PSCO Presentation: 22 October, 2009
“Trends and Developments in Scribal Tradition from the 7th–4th centuries BCE”
Mark Leuchter (Temple University)
Ancient Israel’s scribal tradition underwent dramatic changes during the turbulent time spanning the late pre-exilic to late Persian periods, with new concepts of scribal responsibility, the purpose and function of texts, methods of exegesis and hermeneutical strategies emerging in response to theological crises and social foment. With ever-increasing uncertainty regarding traditional religious, ritual, mythic and social institutions, the role of the scribe transcended previous categories and strictures and both competed with and eclipsed older offices and positions of authority. An overview of the methodological innovations, polemical tactics and ideological predilections among different scribal circles from these centuries will elucidate a particular and mounting intellectual tradition where sacred text emerged as the pre-eminent and defining feature of community and authority among the Jewish literati of the Hellenistic period.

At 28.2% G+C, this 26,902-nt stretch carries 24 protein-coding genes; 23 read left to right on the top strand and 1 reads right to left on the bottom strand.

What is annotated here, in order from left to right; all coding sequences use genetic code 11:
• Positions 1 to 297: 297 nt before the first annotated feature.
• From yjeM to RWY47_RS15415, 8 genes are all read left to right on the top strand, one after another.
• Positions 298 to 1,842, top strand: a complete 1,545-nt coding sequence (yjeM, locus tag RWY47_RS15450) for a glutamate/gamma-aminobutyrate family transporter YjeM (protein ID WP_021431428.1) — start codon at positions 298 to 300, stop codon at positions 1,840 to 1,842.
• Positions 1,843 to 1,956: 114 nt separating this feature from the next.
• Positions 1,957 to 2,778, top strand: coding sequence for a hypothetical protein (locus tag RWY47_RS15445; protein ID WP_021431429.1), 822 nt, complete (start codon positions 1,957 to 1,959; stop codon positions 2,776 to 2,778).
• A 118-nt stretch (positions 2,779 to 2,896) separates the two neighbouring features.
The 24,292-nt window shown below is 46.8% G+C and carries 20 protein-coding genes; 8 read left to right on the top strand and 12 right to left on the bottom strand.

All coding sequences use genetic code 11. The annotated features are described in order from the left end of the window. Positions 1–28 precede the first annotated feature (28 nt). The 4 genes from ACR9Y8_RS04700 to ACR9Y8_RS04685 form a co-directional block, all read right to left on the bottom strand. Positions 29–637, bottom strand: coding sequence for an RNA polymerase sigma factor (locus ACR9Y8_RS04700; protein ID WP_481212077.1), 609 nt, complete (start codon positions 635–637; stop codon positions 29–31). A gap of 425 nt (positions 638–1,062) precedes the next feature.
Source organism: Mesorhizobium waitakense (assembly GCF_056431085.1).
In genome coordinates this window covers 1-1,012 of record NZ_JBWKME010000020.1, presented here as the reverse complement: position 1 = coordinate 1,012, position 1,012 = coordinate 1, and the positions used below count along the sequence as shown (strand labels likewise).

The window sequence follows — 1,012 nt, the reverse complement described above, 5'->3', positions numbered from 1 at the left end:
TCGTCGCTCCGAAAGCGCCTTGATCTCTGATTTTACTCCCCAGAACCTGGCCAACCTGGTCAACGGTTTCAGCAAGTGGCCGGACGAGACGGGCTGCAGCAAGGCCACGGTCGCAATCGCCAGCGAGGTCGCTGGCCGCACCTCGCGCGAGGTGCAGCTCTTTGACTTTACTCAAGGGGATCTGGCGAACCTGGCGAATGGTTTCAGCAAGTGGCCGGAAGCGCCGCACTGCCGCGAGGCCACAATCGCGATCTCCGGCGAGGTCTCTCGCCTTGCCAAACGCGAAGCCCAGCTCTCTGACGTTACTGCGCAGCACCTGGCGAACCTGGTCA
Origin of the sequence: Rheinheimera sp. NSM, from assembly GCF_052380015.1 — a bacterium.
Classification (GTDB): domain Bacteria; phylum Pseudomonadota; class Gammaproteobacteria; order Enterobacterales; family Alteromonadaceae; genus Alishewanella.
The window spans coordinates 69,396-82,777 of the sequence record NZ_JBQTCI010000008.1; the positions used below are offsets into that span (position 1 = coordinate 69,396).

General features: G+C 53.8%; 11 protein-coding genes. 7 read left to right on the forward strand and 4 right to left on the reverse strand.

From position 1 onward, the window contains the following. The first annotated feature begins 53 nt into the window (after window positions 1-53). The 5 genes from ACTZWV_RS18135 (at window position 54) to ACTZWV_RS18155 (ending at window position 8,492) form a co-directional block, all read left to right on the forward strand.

Mark Leuchter directs the Jewish Studies program at Temple University. His books include Josiah’s Reform and Jeremiah’s Scroll (2006), The Polemics of Exile in Jeremiah 26–45 (2008), and a co-edited volume of essays on the formation of the book of Kings, forthcoming with Fortress Press. His current research focuses on hermeneutical methods of Israelite scribal groups in the exilic and Persian periods and the development of polemical traditions between royal and rural circles in the period of the Israelite monarchy.
Meeting and Dining
All are welcome! Those wishing to dine together before the seminar will meet at 6:00 pm in the Cohen Hall Second-Floor Lounge to go next door to the food court in Houston Hall.
David M. Carr, Writing on the Tablet of the Heart: Origins of Scripture and Literature (Oxford, 2005)
Karel van der Toorn, Scribal Culture and the Making of the Hebrew Bible (Harvard Univ. Press, 2007)
Mark Leuchter, “The Manumission Laws in Leviticus and Deuteronomy: The Jeremiah Connection”, JBL 127 (2008) 635-653
Frank H. Polak, “Style is More than the Person: Sociolinguistic, Literary Culture, and the Distinction between Oral and Written Narrative”, in Ian M. Young (ed.), Biblical Hebrew: Chronology and Typology (JSOTSup, 2003) 38-103.
Bernard M. Levinson, Legal Revision and Religious Renewal in Ancient Israel (Cambridge, 2008)
PDF copies of these articles are available on request.